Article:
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Los Angeles | November 11 - Jan 6th 2023

“There is the longing of bated breath, period stained underwear, silent seething beneath an embrace, and a dead mouse in a trap....”

Emma Gray HQ is delighted to present Touchy-Feely, an exhibition of new paintings by Nora Riggs. Her depicted scenes present a multi-faceted view of camaraderie and intimacy, reminding us of the mild indignities of youth and adulthood. While not autobiographical per se, her paintings emerge from an invented reality adjacent to our own. At one step remove, Riggs distills and alters it through colors, textures, shapes, and patterns that suggest aesthetics from another era without the pungent drifts of nostalgia.

That her ideas rise like froth before she sleeps offers insight into her paintings. They are condensed memory images, emblematic of a time and place, at once playful and densely psychological. Her deft use of paint supports this mood, articulating an individuated vision about fugitive memories. Which is another way to say that she devotes her craft, one so specific to her sensibilities, to the complexity (awkwardness, tenderness, oddness, funniness) of intimacy.

Toggling between still life and figuration, Riggs offers us two intertwining perspectives. No less psychologically suggestive, her still lifes offer what appear to be disparate objects—the stuff of domestic life: an empty heart container of chocolates coexists with remote controls and a toy bat, amongst other things; and a partially eaten burger sits alongside a trapped dead mouse, buttered toast, and more. They seem to not only imply that our psyches and close relationships contain equally vexing equivocations, but that there’s a bigger picture outside the frame.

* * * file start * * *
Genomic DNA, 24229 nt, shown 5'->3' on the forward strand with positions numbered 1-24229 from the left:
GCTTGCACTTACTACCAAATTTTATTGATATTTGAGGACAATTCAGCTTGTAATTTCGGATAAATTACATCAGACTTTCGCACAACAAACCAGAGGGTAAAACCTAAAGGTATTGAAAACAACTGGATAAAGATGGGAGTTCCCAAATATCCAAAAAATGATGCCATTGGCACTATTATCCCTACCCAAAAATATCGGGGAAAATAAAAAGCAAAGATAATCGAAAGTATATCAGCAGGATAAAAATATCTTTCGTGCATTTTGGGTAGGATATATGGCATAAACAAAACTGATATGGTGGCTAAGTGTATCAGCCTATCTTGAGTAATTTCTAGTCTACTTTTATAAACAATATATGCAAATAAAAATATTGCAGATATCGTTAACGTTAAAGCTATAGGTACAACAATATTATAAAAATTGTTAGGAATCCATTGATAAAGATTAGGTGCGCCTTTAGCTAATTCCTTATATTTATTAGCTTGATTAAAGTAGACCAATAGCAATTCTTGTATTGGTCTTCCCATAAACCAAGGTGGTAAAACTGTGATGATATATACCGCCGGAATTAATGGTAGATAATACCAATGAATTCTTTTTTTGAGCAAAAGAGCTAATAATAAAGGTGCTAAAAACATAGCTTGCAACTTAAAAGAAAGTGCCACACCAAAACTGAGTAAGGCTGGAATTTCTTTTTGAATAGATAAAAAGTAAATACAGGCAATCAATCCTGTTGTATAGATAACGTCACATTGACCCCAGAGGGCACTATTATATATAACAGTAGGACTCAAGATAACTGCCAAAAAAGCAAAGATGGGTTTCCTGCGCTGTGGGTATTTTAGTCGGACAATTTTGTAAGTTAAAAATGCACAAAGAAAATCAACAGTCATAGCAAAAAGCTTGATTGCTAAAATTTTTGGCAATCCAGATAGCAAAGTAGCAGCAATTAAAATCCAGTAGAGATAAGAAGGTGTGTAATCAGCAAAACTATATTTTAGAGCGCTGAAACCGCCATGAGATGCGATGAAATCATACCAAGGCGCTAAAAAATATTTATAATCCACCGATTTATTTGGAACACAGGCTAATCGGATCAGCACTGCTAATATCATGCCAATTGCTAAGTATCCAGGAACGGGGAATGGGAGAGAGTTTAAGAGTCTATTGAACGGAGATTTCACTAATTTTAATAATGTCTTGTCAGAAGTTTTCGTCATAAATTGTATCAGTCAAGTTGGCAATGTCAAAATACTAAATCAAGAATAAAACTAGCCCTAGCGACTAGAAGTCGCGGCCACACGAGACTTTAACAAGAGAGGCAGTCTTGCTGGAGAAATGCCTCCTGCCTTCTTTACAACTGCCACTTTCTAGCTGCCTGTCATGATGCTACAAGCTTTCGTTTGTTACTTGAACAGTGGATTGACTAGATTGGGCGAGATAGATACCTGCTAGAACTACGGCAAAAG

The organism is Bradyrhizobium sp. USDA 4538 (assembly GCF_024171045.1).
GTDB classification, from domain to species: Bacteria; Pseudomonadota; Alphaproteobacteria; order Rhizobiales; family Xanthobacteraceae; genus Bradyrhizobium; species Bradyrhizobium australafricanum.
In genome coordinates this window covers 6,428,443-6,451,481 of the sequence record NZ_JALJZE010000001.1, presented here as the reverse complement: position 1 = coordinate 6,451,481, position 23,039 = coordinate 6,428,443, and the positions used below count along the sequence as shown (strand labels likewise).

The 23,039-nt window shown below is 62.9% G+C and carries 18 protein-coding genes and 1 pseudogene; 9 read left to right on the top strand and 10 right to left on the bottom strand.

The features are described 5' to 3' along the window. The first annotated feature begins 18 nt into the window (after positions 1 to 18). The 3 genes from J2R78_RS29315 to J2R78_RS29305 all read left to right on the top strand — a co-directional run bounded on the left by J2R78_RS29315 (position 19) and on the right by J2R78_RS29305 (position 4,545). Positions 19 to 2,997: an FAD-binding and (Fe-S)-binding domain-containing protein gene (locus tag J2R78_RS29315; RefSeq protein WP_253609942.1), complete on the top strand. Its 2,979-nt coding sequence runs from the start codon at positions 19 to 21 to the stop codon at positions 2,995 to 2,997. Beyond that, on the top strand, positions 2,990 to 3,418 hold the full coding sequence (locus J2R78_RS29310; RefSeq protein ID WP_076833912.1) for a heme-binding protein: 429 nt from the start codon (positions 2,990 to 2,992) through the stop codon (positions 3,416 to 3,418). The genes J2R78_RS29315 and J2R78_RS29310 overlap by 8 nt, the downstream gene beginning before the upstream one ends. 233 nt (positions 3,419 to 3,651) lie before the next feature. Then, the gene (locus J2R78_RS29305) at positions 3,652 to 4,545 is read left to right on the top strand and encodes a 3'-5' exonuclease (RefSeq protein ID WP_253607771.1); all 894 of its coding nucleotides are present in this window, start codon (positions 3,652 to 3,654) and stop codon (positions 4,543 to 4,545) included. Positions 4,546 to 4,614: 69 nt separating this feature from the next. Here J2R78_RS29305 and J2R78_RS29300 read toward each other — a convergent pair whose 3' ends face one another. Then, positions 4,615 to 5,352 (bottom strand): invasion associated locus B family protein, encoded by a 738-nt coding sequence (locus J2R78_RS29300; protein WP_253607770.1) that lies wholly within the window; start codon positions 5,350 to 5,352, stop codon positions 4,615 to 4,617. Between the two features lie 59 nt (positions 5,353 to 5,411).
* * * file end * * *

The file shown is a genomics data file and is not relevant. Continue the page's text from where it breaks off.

However one might define it, it is permeated by the touchy-feely, an intimate state that reassures us, but is too close for comfort. Her paintings are all about the palpable tension and unspoken communications that reveal the hidden language of families, cliques, and marriages: There is the longing of bated breath, period stained underwear, silent seething beneath an embrace, and a dead mouse in a trap; but of course, there is the an accompanying tenderness and quotidian humor that comes along with it that puts one at ease.

written by Max Maslansky